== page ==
Connect with us

Asian stocks dip on trade — emerging market woes



Asian stocks dropped for the third consecutive session on Monday, hit by worries over further escalation of the U.S-China trade war and unstable emerging market currencies.

MSCI’s broadest index of Asia-Pacific shares outside Japan .MIAPJ0000PUS fell 0.7 percent while Japan’s Nikkei .N225 shed 0.5 percent though trade could be subdued due to a U.S. market holiday on Monday.


“It looks almost certain that (U.S. President Donald) Trump will impose 25 percent tariffs on $200 billion worth of imports from China,” said Norihiro Fujito, chief investment strategist at Mitsubishi UFJ Morgan Stanley Securities.

Trump said last week he was ready to implement the new tariffs as soon as a public comment period on the plan ends on Thursday, which would be a major escalation given the United States has already applied tariffs on $50 on of exports from China.

Shanghai shares .SSEC, which fell 5.3 percent last month on worries about the trade war, dropped 0.9 percent to 2,700, edging back at the 2 1/2-year low of 2,653 set two weeks ago.

“The markets tend to think ahead. After the tariffs on $200 billion of Chinese exports, they will worry what can come next. Unless the trade war anxiety is dispelled, you cannot rule out the possibility of shares falling further,” said Shenshen Wan, Strategist at Tokai Tokyo Research.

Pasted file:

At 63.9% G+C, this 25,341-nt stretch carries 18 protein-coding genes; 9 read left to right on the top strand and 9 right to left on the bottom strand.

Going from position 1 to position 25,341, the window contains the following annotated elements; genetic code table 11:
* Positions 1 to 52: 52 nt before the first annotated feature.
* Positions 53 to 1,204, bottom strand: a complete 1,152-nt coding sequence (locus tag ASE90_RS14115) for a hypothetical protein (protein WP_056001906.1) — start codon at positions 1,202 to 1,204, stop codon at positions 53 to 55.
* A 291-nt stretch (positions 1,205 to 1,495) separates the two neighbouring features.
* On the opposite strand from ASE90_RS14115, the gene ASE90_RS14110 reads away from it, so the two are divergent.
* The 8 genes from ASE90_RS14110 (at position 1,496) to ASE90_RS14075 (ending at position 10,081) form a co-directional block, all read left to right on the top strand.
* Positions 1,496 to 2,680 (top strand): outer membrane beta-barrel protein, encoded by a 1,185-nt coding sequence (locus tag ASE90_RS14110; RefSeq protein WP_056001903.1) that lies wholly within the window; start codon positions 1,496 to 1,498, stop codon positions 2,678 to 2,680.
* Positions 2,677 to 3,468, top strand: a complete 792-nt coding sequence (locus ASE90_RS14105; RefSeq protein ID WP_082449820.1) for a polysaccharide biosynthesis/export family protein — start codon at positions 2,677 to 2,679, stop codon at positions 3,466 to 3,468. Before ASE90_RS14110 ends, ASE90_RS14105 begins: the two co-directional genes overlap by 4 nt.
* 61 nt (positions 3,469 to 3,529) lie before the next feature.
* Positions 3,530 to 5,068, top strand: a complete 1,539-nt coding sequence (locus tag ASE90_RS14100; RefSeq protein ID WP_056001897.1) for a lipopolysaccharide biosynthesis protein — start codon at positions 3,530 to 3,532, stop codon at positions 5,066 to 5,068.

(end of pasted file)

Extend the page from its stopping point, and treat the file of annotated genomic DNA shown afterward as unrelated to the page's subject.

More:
On the other hand U.S. stocks, especially technology shares, have fared better, thanks in part to the strength of current economic data and corporate profits.


The Nasdaq index .IXIC gained 5.7 percent last month, with Apple (AAPL.O) gaining almost 20 percent, the biggest percentage gains since April 2009.

Major economic U.S. data due this week, such as a manufacturing survey on Tuesday and an employment report on Friday, is also expected to show solid conditions, possibly underpinning Wall Street shares.

“U.S. shares and only a handful of countries are likely to continue to attract global funds,” said Mitsubishi’s Fujito.


Trade war worries have lifted the safe-haven Swiss franc, which hit a four-month high of 0.9654 franc to the dollar CHF= and one-year high of 1.1240 per euro EURCHF= on Friday. It last stood at 0.9699 and 1.1250.

In contrast, the Australian dollar AUD=D3, sometimes used as a proxy for bets on China, hit a 20-month low of $0.71655.


Among the G3 currencies, the euro, which is generally positively correlated to risk sentiment, tends to ease on trade worries while the yen tends to gain but the two currencies’ reactions have been more qualified.

Both currencies have been pinned in a narrow range, with the euro trading little changed at $1.1600 EUR=. The yen changed hands at 111.12 per dollar JPY=, also flat.

Investors remained wary of emerging market currencies after sharp sell-offs in the Argentine’s peso and the Turkish lira last month on worries over their economic management, big current account deficits and inflation.


That spilled over to a few other emerging countries that share some of those traits, albeit to a less degree.

The Indonesian rupiah IDR=ID fell to 14,777 to the dollar, its lowest levels since the country’s economic crisis two decades ago.